- The Washington Times - Sunday, August 2, 2020

Rep. Karen Bass disavowed Sunday her 2016 praise of Cuban strongman Fidel Castro, a comment that now jeopardizes her prospects as former Vice President Joseph R. Biden’s running mate, saying she “wouldn’t do that again.

The California Democrat made the rounds on the Sunday shows, pushing back against Sen. Marco Rubio’s warning last week that if she became vice president, she would be “the highest-ranking Castro sympathizer in the history of the United States government.”

“One, I don’t consider myself a Castro sympathizer,” said Ms. Bass on NBC’s “Meet the Press.” “Number two, my position on Cuba is really no different than the position of the Obama administration.”

She said she supported President Barack Obama’s decision to restore diplomatic relations with Cuba, but that she regretted describing the Marxist strongman as the “comandante en jefe,” or commander-in-chief, when he died in November 2016.

“I think the use of term ‘comandante en jefe’— what I meant by that is, clearly in Florida, that is a term that is endearing to him. I didn’t see it that way,” said Ms. Bass. “I was expressing condolences to the Cuban people, to the people in Cuba, not Cubans around the world.”

She told NBC host Chuck Todd that she changed her mind after discussing the issue with her colleagues representing Florida, where many Cuban exiles fled after Castro came to power in 1959.

“I don’t think that is a toxic expression in California, but let me just say, Chuck, lesson learned,” said Ms. Bass. “Wouldn’t do that again. Talked immediately to my colleagues from Florida and realized that that was something that just shouldn’t have been said.”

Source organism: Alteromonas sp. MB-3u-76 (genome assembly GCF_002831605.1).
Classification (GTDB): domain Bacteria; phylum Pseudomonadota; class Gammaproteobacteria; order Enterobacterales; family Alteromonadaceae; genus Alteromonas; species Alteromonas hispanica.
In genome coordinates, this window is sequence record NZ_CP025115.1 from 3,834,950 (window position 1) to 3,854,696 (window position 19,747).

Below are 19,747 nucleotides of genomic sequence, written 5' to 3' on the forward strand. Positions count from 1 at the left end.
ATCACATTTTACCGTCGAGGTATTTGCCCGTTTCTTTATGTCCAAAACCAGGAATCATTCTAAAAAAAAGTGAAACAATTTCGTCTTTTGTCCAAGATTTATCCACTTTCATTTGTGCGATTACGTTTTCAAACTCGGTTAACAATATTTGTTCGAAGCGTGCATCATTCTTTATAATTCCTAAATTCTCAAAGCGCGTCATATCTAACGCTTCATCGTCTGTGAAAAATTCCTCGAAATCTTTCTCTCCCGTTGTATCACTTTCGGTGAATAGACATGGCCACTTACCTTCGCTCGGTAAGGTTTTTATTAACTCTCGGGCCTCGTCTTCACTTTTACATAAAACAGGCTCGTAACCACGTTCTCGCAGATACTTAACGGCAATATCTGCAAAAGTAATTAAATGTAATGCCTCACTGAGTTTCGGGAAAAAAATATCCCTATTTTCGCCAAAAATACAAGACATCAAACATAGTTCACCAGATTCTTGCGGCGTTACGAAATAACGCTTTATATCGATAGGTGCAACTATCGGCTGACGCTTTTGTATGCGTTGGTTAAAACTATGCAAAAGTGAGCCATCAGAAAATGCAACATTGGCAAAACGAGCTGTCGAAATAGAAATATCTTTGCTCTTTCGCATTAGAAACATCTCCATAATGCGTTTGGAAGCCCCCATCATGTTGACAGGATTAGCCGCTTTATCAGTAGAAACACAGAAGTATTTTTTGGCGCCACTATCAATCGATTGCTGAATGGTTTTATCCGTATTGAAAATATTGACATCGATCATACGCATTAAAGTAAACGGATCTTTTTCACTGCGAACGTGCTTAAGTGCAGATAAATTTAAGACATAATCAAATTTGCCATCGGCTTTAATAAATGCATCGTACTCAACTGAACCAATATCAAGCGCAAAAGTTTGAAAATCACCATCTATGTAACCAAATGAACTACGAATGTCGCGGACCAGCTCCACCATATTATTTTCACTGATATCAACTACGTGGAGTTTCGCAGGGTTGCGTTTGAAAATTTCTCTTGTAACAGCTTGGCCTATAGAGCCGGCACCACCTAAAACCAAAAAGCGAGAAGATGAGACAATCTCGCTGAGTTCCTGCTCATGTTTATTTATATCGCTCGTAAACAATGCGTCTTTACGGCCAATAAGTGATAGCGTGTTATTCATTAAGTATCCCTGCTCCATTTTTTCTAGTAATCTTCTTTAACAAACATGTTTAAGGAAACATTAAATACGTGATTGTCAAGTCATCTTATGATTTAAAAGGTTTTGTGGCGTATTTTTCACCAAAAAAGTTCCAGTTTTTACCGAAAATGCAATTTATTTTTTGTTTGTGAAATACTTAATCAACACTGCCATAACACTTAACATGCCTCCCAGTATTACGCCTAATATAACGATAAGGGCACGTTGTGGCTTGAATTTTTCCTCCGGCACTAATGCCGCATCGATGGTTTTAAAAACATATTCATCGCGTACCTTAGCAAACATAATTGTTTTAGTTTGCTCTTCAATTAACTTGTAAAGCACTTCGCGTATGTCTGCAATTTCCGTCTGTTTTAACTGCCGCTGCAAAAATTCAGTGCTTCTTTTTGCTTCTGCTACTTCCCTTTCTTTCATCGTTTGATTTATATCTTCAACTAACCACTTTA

Mr. Rubio, Florida Republican, and Florida Lt. Gov. Jeanette Nunez accused Ms. Bass on a Saturday press call of being a Castro sympathizer, while the Trump campaign on its website called her “Castro-Loving Communist Karen Bass.”

She said she visited Cuba eight times in the 1970s, when she was in her teens and 20s, to “help the Cuban people” by building houses, as well as to meet with Americans who were there, and that she continues to work on health-care issues related to Cuba.

“Now that doesn’t excuse the fact that I know the Castro regime has been a brutal regime to its people, I know there’s not freedom of press, freedom of association,” she said.

She and other young Americans in Cuba “had the ability to come home and protest against our own government, but the Cuban people most certainly cannot do that, they couldn’t do it then and they can’t do it now.”

Mr. Todd pointed out that her tune on Castro had changed, saying that she once seemed to have a “soft view of Castro.”

“Congresswoman, I have to say that you sound a lot tougher on Castro now than when you described him as ‘comandante en jefe,’” said Mr. Todd.

Her November 2016 statement said, “The passing of the comandante en jefe is a great loss to the people of Cuba.”

Knowing what she knows now, however, “I absolutely would have not put that statement out, and I will tell you that after talking to my colleagues who represent the state of Florida, raised those concerns with me, lesson learned, would not do that again,” said Ms. Bass.

• Valerie Richardson can be reached at vrichardson@washingtontimes.com.

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